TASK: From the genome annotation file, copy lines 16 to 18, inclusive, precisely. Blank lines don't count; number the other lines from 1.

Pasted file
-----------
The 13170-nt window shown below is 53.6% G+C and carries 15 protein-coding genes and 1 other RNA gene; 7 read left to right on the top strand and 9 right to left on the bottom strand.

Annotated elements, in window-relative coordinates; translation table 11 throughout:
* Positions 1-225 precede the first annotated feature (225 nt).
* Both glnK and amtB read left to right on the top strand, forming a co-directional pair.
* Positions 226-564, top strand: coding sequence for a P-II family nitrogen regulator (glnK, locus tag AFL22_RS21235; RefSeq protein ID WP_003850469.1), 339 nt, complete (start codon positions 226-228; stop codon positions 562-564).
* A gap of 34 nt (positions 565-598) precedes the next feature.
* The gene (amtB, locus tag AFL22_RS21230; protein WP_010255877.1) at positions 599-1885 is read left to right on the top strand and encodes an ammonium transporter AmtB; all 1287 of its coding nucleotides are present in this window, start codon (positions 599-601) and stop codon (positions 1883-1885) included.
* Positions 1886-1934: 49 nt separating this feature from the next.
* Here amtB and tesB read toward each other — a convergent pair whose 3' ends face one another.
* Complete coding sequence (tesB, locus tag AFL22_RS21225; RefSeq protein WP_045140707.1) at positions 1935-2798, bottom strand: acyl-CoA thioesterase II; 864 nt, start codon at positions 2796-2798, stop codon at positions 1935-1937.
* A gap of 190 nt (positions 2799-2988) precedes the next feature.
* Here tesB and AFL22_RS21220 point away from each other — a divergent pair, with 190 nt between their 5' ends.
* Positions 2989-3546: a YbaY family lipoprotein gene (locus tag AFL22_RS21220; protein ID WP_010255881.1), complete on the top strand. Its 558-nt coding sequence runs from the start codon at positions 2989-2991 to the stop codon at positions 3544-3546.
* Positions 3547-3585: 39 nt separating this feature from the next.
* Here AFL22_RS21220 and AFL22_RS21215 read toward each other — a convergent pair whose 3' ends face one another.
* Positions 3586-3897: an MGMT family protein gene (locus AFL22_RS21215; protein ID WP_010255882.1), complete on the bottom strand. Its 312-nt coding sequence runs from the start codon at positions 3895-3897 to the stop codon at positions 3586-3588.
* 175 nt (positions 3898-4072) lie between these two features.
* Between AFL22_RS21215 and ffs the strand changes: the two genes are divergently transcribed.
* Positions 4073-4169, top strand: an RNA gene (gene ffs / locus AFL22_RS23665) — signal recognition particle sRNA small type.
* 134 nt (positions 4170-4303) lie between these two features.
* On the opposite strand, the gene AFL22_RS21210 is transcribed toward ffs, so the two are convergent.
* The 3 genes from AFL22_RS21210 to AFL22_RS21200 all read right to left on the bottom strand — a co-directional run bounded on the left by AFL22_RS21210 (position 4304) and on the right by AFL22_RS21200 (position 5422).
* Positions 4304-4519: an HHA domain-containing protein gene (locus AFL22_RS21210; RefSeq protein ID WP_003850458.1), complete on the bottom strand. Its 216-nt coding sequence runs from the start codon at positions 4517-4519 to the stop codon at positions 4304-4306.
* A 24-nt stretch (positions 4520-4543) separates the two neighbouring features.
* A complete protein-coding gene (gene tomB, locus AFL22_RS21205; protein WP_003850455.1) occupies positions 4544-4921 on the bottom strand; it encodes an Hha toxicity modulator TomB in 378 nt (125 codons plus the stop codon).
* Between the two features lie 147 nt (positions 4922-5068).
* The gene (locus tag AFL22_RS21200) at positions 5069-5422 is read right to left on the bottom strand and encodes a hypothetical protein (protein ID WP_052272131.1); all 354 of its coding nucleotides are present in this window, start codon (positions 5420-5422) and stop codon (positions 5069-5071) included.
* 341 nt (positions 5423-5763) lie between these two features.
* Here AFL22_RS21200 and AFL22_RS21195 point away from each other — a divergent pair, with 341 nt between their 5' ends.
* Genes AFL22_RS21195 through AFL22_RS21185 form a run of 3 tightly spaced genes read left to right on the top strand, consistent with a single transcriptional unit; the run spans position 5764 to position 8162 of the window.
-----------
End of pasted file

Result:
* Positions 3586-3897: an MGMT family protein gene (locus AFL22_RS21215; protein ID WP_010255882.1), complete on the bottom strand. Its 312-nt coding sequence runs from the start codon at positions 3895-3897 to the stop codon at positions 3586-3588.
* 175 nt (positions 3898-4072) lie between these two features.
* Between AFL22_RS21215 and ffs the strand changes: the two genes are divergently transcribed.